bluebook

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bluebook

in UK Parliamentary procedure, a government publication bound in a stiff blue paper cover: usually the report of a royal commission or a committee.
Collins Dictionary of Law © W.J. Stewart, 2006
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The Bluebook: A Uniform System of Citation, first published in 1926, was released in its 20th edition in summer 2015.
The Bluebook: A Uniform System of Citation exemplifies hypertrophy in the anthropological sense.
Penelope Pether notes that "[n]ot only do the English lack a uniform system of citation (most law periodicals produce brief and idiosyncratic guides for contributors) but it is also possible to find within as well as among the journals significant variations in citation form." Penelope Pether, Discipline and Punish: Dispatches from the Citation Manual Wars and Other (Literally) Unspeakable Stories, 10 GRIFFITH L.
(1) This may make sense, as the University of Pennsylvania Law Review is one of the four entities (with the Columbia Law Review, the Harvard Law Review, and The Yale Law Journal) that compile The Bluebook, but it is clear that even those schools that have nothing to do with the creation of the "Uniform System of Citation" often rely heavily on the fascinating and frustrating intricacies of The Bluebook's legal citation rules when testing students for placement on the editorial staffs of their legal journals.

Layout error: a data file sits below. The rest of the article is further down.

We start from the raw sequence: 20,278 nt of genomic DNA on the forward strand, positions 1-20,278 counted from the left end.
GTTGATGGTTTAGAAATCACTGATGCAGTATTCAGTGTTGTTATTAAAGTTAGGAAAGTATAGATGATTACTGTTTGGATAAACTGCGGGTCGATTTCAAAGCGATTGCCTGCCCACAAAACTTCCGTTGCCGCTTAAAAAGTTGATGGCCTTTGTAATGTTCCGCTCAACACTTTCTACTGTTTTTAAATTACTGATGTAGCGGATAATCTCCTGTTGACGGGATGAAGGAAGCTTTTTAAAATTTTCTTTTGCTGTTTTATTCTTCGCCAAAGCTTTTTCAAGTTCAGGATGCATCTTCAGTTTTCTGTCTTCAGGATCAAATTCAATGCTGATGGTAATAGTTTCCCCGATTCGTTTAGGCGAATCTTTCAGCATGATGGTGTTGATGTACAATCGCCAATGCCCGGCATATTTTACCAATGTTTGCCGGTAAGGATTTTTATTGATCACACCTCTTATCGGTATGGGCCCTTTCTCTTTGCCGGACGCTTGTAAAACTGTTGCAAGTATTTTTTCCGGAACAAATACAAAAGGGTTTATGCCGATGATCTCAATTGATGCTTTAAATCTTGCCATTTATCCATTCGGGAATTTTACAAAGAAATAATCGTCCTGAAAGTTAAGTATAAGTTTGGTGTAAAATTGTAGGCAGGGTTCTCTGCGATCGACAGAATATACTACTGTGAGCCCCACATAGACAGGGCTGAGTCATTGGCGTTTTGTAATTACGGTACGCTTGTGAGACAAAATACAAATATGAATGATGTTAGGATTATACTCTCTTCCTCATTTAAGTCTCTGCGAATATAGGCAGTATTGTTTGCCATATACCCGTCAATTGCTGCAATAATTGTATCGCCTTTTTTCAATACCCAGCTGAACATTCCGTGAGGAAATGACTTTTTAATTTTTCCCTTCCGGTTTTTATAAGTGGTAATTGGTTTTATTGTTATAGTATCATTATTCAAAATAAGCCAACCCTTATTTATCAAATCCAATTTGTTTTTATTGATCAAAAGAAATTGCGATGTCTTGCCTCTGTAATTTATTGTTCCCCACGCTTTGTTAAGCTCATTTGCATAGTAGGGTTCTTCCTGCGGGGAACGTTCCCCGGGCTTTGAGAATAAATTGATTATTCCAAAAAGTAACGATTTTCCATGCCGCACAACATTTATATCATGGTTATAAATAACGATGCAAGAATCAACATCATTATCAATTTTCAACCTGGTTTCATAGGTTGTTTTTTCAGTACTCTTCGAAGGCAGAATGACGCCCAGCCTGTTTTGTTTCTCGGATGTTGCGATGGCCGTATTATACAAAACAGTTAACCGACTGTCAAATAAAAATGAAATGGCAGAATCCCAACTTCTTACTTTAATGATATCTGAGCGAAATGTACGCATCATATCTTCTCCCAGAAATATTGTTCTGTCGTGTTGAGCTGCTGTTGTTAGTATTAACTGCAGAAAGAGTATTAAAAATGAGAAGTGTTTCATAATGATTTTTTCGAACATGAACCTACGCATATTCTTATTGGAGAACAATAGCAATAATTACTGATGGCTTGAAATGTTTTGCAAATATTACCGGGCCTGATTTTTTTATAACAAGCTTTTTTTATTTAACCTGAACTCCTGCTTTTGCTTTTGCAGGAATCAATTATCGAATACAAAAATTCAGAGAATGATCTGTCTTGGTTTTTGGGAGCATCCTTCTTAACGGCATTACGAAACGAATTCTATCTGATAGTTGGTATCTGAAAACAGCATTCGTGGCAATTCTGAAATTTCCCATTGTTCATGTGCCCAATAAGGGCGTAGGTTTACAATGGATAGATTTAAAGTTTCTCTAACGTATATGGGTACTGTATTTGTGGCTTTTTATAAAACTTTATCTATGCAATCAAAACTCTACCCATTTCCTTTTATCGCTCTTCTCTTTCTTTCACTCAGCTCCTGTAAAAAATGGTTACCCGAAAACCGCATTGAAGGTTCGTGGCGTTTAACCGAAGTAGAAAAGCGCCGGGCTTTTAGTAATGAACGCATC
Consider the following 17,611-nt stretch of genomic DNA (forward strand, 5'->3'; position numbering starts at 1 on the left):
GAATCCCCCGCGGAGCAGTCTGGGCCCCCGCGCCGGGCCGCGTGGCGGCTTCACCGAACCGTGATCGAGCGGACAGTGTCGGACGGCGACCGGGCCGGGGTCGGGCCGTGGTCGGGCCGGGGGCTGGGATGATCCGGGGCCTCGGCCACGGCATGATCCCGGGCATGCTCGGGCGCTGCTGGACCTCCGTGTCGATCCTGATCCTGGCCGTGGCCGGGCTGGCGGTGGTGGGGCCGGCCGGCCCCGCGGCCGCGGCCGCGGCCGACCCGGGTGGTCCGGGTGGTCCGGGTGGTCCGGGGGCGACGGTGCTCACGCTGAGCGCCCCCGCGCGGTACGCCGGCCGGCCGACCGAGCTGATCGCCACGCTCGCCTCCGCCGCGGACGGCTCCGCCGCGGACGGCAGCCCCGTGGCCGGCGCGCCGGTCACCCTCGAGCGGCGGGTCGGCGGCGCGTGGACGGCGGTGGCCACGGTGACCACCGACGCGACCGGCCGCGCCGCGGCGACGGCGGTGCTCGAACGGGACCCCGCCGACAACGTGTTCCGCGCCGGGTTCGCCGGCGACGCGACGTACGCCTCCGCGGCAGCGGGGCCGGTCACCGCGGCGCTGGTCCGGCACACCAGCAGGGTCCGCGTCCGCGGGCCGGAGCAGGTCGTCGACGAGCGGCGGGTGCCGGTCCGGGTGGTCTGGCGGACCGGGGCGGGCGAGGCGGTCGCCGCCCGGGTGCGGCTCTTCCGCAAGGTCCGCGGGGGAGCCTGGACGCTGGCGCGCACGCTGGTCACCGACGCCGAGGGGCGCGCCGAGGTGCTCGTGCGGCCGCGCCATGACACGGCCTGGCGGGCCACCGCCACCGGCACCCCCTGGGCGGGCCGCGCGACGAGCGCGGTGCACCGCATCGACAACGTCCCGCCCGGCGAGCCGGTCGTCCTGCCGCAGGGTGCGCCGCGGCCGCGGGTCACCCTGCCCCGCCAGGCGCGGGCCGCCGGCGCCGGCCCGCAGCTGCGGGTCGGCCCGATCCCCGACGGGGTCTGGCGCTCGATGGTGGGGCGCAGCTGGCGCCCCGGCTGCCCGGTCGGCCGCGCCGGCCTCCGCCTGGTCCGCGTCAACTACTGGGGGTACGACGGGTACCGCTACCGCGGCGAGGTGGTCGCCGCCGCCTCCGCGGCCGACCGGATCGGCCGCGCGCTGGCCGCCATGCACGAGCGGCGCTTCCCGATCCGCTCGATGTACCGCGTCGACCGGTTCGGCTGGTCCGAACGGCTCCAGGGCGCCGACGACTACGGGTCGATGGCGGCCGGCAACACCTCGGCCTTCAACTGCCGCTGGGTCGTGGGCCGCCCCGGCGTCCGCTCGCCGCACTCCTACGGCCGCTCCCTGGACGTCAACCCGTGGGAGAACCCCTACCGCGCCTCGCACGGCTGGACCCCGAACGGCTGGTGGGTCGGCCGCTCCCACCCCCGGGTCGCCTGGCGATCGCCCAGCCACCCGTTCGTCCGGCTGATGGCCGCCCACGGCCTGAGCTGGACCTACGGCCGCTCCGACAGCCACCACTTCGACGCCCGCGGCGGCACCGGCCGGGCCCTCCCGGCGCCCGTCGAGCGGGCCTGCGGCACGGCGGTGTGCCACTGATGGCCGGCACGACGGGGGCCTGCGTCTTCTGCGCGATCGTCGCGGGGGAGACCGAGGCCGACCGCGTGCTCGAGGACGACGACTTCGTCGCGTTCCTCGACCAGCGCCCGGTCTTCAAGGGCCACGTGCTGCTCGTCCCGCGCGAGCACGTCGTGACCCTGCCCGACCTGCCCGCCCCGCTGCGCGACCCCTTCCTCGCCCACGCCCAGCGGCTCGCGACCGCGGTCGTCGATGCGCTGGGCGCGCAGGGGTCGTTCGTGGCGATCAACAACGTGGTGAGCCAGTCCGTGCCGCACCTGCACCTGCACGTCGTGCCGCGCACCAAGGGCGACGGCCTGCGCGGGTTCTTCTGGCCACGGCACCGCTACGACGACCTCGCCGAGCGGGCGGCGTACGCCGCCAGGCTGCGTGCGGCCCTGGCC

Substantial work is already under way on this major change in how legal materials are categorized, and the American Bar Association has recommended A Uniform System of Citation to all jurisdictions for this purpose.
(4.) THE BLUEBOOK: A UNIFORM SYSTEM OF CITATION [sections] 1.2(c), at 23 (15th ed.
At this precise moment-pen in one hand, coffee mug in the other, diplomas from Berkeley and Yale hanging neatly on the wall- you're flipping idly through the Uniform System of Citation to solve the pressing and momentous and socially useful question of whether you should introduce a new footnote with See," or "See Generally."
All courts rely on The Bluebook: A Uniform System of Citation, published by the Harvard Law Review Association.
Prince (legal research, Vanderbilt U., Tennessee) updates again her reference guide for attorneys, legal secretaries, paralegals, and law students on citing legal authorities according to the rules in The Bluebook: A Uniform System of Citation 19th edition, 2010.
When searching for an answer to a citation question, you should first turn to the The Bluebook: d Uniform System of Citation. (2) Legal scholars and practitioners rely on the Bluebook as the "definitive" source of rules for citation in legal documents and law journals.
First, our editors edit each footnote in every article, making sure that footnotes conform as best they can to the standards set by The Bluebook." A Uniform System of Citation. Second, we edit each article for grammar, syntax, and style, preserving as much as possible each author's unique voice.
The world of legal citation has long been dominated by the little blue-covered manual, A Uniform System of Citation, a.k.a., the Bluebook.

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